I Am Big Bird: The Caroll Spinney Story

by Michael Cox

EDGE Media Network Contributor

Friday May 15, 2015

Caroll Spinney is featured in 'I Am Big Bird: The Caroll Spinney Story'
Caroll Spinney is featured in 'I Am Big Bird: The Caroll Spinney Story'  (Source:Tribeca Film)

The long-running television show "Sesame Street" started with the premise that if you hold children's attention you can educate them. For the first time, a television program launched onto the small screen with a script, a curriculum and educational goals. Conversely, the educational effects of a show were studied and evaluated as never before.

To make this possible, the master puppeteer and entrepreneur Jim Henson was asked to create characters like Big Bird and Oscar the Grouch to interact with real children on the screen. These characters, especially Big Bird, have become some of the most well-known children's figures in the world. As Malcolm Gladwell said, "the creative geniuses ['Sesame Street'] attracted, people like Jim Henson and Joe Raposo and Frank Oz... intuitively grasped what it takes to get through to children."

Still, one of the original performers has persisted like no other, though he is little known and seldom talked about because he has quietly created everyman characters amidst the alphas that surrounded him.

In "I Am Big Bird: The Caroll Spinney Story," we meet the man behind Big Bird and Oscar the Grouch through interviews, historical footage and never-before-seen home movies in 8mm and on video.

Big Bird was designed from one of Henson's drawings by Kermit Love. The 8'2" bird can sing, dance, roller skate and write poetry, but he can't fly, and for over 45 years (while the rest of us have grown up with him) he has remained a six-year-old boy. He and his teddy bear live in a large nest behind the brownstone on 123 Sesame Street.

Spinney had plenty of television experience and a genuine love of puppetry, which made Henson want to work with him for years before they came together in 1969. But Spinney hated New York when he first moved there. Early on he wanted to quit the show, but he stuck with it. He persisted as an individual surrounded by dominant personalities, and even though replacement puppeteers have been on set since the late 1990s, Spinney still does the show and has no plan to retire.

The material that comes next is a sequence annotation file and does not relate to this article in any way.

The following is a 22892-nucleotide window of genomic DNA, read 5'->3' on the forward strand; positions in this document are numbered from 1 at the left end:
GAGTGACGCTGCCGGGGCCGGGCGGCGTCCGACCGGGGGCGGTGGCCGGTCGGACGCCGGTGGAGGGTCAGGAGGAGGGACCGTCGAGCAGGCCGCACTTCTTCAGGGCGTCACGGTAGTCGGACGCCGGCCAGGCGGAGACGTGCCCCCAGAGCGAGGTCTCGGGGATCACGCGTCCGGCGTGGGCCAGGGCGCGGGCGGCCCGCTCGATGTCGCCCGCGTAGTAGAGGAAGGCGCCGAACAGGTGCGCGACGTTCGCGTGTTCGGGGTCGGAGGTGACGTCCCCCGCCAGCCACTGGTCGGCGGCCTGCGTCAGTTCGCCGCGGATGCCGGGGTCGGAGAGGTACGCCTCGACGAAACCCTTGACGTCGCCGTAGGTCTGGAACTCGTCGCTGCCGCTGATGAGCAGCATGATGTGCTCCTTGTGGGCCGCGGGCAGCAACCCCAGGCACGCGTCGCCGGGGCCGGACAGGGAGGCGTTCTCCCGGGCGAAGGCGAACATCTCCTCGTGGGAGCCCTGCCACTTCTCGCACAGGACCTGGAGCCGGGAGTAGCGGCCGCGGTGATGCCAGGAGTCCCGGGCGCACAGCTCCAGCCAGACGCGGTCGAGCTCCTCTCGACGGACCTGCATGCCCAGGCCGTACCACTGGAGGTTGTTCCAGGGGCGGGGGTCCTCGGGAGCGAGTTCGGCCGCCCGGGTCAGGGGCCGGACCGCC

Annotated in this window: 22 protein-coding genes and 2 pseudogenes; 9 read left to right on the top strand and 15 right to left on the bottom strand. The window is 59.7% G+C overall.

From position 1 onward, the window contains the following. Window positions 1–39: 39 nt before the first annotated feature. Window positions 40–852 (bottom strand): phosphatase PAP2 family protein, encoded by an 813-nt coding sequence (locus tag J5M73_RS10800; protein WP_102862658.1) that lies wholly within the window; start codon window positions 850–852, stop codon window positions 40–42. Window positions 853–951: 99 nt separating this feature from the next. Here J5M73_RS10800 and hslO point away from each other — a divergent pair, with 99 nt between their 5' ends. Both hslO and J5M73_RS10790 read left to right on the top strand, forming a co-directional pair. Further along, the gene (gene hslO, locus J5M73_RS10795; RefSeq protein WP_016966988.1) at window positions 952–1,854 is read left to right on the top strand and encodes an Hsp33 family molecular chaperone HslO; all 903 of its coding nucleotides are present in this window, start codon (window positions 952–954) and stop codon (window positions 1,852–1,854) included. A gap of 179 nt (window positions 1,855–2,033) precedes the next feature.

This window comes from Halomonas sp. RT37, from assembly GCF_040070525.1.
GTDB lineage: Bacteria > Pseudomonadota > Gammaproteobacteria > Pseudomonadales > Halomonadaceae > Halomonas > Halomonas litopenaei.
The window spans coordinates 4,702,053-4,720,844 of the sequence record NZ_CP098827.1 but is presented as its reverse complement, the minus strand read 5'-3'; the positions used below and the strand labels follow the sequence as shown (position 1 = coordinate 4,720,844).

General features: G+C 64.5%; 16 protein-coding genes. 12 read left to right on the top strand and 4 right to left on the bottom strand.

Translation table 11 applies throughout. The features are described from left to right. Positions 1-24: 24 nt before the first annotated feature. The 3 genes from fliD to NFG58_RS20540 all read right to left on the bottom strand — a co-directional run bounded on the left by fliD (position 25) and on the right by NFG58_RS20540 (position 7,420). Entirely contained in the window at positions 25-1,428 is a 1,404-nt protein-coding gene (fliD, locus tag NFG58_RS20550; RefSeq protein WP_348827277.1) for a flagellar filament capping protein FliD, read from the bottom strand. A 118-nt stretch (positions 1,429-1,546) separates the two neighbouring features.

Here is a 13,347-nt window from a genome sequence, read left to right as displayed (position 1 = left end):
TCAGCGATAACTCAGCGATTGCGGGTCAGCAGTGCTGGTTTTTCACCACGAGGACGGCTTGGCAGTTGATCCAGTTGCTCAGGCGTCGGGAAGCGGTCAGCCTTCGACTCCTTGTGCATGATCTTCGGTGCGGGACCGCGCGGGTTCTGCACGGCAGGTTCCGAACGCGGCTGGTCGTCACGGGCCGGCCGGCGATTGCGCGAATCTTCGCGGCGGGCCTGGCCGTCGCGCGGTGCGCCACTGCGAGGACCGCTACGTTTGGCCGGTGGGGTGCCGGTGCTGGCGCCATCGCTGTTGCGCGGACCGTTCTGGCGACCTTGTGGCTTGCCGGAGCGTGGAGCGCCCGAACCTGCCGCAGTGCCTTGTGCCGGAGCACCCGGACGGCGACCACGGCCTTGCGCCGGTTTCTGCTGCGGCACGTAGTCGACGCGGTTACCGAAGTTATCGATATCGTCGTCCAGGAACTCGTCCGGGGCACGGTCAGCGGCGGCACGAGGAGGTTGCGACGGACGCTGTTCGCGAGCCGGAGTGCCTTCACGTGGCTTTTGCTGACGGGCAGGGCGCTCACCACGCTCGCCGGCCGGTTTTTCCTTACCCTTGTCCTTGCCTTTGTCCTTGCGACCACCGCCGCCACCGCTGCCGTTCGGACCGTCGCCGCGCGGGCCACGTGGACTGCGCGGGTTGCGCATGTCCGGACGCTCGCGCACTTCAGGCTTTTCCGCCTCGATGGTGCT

Big Bird has persisted even as the show evolved into a new style, and Elmo started to dominate the screen time.

Big Bird is such a huge part of our cultural Gestalt that I defy anyone who has not grown up with this flightless foul to be unmoved by this movie.

This movie gives us the impression that in the early days of "Sesame Street" a few very talented, charismatic men developed legendary characters through hard work and long hours in a competitive work environment. But Spinney didn't get caught up in the aggression. His characters stood apart, aloof and somewhat solitary.

Caroll himself is a very social person, but since he was happy and fulfilled in his personal life, he could keep his work and his social life separate. Caroll was never one of "the boys," and (although the film doesn't explore this) it's notable that while the other great figures of "Sesame Street" moved into "The Muppet Show," Caroll never left the original program.

Much of this has to do with the effectiveness of his characters. Big Bird and Oscar the Grouch spoke to very young children. His characters didn't have the irony and wit that crossed over to adult audiences. It was Caroll's idea to make Big Bird a child, and the character's humor comes from the fact that he is always completely sincere.

The evolution of Oscar the Grouch was much rockier. Writer/director Jon Stone conceived of Oscar as the dark side of child psychology. This character was to embody all the traits that children weren't supposed to have and to do the things those children weren't supposed to do. He was not "nice" and "polite;" he lived in a trash can, and he loved garbage. Still, Spinney insisted on giving his character a "heart of gold" and making him loveable, in spite of his subversive and antisocial qualities.

Stone and Spinney didn't see eye to eye on this and other issues, so there was a rivalry between them on set. Henson always stood up for Spinney, but we get to see a moment where even Henson may be reacting to Spinney with a little bit of passive aggression. In his character voice Henson says, "We all have to stay and keep working, but Caroll gets to go home."

There are no deep, dark secrets in the life of Caroll Spinney. We get no glimpse into the secret lives of the Muppets, like puppeteers doing drugs and sleeping with each other. (That's not to say that this is a family-friendly documentary; there's definitely some rough language used on set.)

This is simply a portrait of a man with a good heart, a man who was bullied as a child for playing with dolls (or, rather, puppets), and was dominated as an adult in his work environment, but he remained strong.

In the end, Big Bird is such a huge part of our cultural Gestalt that I defy anyone who has not grown up with this immense character to be unmoved by this movie.